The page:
I have experimented with a query based on Arie's code and it is much faster but the memory table hangs for about 15 seconds after it has loaded. This doesn't happen when I load it from HyperFileClassic which is quite odd as the table load code is the same.


Regards
Al

von Al - am 27.12.2011 12:33
Hello Piet

I tried it all again using a spare server (2 Xeons 4 cores 4GB Ram SCSI drives, Windows 2003 server OS) and the results were the slightly slower than on the local machine. I suspected as much because the local box is pretty quick and I had the data on an SSD.

So the long term solution is a combination of denormalizing and re-coding using queries.


Is there any type of SQL code generator that I can use to help me write the queries. The inbuilt WIndev one is pretty limited. I am having a look at SQL Prompt from Redgate, its a plugin for MS SQL Server Management Studio, but are there any others ?


Regards
Al

von Al - am 28.12.2011 02:45
Hi Al,

If we take your posted code as an example, a quick method might be to create two very simple queries for the Lookups and Gacc files that select the whole file and sort on the key you use in Hreadseekfirst. Search and replace all references to Lookups and Gacc in your code by qry_Lookups and qry_Gacc.
The Hreadseekfirsts will be much faster.

Regards,
Piet

von Piet van Zanten - am 28.12.2011 09:57
Al,
I'm just wondering: is hfcs still slower in this situation the 2nd or even 3rd time you run it (without closing your app)?
hfcs needs time to learn the application and cache data.

von Arie - am 28.12.2011 10:44
Hello Arie

I tried it on the Windows Server with 2gb of RAM cache and also on an XP64 bit machine running as a aserver and gave it 4gb of Ram. There was no difference in performance no matter how many times I ran it. All our larger sites run everything on the server either through terminal services or citrix so in a sense our existing HF Classic is running in a "Client/Server" mode because the clients are logging into the server and running the app there with the data.
Its just this lack of multi threading in the HF Classic engine that is the problem because some of our reports can max out the server. Perhaps a bigger server... :-)

Regards
Al

von Al - am 28.12.2011 10:54
Hello Piet

I will try your suggestion and let you know. The interesting thing from this is just how well HF Classic performs. It is gathering 3500 records, performing 4 x 3500 Hreadseekfirst(), running an access checking proc 3500 times and loading the data into a memory table all in just over one second.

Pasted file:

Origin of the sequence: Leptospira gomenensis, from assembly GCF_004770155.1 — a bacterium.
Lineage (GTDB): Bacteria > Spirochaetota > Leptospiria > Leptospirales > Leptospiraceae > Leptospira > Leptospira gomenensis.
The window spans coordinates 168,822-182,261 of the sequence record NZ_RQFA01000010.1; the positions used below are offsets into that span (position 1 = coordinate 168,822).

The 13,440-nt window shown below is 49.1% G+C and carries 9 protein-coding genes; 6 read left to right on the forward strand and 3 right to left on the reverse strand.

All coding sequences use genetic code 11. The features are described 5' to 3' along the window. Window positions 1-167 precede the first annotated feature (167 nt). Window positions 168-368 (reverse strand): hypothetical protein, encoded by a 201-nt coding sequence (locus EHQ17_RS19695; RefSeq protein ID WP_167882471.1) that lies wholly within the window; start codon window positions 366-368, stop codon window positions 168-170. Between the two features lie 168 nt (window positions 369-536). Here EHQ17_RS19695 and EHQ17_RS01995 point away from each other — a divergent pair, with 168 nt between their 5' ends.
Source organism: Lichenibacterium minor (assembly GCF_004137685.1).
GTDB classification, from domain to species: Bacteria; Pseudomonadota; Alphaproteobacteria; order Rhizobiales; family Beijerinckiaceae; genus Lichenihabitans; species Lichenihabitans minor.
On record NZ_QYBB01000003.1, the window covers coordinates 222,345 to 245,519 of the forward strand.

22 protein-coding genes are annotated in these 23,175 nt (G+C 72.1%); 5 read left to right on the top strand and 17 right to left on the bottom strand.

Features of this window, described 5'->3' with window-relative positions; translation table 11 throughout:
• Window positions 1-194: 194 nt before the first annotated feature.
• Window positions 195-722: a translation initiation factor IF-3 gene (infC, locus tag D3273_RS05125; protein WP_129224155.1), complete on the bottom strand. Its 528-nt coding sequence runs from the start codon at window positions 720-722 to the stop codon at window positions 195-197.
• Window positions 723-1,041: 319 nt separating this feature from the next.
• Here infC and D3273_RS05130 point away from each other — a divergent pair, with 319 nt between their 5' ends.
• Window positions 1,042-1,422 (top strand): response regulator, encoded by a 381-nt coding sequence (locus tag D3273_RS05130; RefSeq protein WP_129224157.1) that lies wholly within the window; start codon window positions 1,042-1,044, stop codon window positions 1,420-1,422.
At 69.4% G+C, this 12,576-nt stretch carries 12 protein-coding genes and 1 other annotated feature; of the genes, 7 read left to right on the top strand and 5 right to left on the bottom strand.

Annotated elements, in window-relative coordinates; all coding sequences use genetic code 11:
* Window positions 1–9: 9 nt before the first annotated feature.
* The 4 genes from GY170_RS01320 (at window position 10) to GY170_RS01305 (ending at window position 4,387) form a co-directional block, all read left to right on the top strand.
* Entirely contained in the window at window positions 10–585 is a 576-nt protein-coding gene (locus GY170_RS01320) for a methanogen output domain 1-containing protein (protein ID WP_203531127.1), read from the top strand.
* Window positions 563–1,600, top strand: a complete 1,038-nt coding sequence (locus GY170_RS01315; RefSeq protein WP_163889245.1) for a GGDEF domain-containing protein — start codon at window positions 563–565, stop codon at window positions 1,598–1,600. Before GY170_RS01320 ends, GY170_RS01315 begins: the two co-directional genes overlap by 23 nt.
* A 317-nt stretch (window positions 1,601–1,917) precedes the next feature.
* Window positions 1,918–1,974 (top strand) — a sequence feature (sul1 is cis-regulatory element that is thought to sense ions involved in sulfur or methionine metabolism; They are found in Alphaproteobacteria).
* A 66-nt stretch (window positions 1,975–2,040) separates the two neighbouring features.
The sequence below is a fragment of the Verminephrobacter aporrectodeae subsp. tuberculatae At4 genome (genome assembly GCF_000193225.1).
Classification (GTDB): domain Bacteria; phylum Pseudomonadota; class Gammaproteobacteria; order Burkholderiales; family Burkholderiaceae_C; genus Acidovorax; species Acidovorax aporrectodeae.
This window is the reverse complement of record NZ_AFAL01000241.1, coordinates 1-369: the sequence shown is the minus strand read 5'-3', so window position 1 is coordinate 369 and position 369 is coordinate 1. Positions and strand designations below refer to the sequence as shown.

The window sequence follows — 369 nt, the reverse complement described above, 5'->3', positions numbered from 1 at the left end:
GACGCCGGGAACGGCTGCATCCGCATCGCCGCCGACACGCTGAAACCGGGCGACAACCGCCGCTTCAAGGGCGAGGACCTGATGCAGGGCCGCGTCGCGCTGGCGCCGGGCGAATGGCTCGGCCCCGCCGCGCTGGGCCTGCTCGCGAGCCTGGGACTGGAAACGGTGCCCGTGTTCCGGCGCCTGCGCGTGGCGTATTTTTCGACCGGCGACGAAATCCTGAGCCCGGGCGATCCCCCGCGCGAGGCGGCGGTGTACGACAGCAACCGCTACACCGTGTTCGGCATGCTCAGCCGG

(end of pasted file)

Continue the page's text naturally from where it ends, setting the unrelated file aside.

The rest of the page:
Regards
Al


von Al - am 28.12.2011 11:23
Hello Piet

Take a bow !

Using queries for the lookups solved the problem entirely. Using the HFCS engine it now takes a fraction longer than the HFClassic. The queries only have two fields, primary key and description so they are almost instant to build and as you predicted the HReadSeekFirst() functions are now very very quick.

Thanks for your great solution.

Regards
Al

von Al - am 28.12.2011 12:02
Hi Al,

I never had any complaints about hf classic, even in networking environment it performed really well. The reason why it's so fast must be because the files are completely cached locally. If opportunistic locking was switched off on the server, performance dropped dramatically.

Regards,
Piet



von Piet van Zanten - am 28.12.2011 12:08
Hi Al,

Glad to be of help.
Don't forget to use hCancelDeclaration after you are done with the queries, to free resources. Queries are global to your project and will stay resident until you free them.

Regards,
Piet

von Piet van Zanten - am 28.12.2011 12:19
Hi everybody

Your comparison has a basic flaw. I understand that you are doing datat access with ONE user/program at a time. In such a situation, HF classic is optmizing access by taking ownership of the file and working in memory. As soon as you add a second user (just opening the file should be enough), you'll see the data access speed in classic go down drastically.

At this point, you can start comapring by adding users on both side. The same code will very quickly become faster for HFCS as the number of simultaneous users increases.

If your programs are written for mono-user situation then HFclassic is a very good choice. For all the other, without changing your code, you should see a much faster (and more stable) data access speed with HFCS.

Best regards



von Fabrice Harari - am 28.12.2011 20:53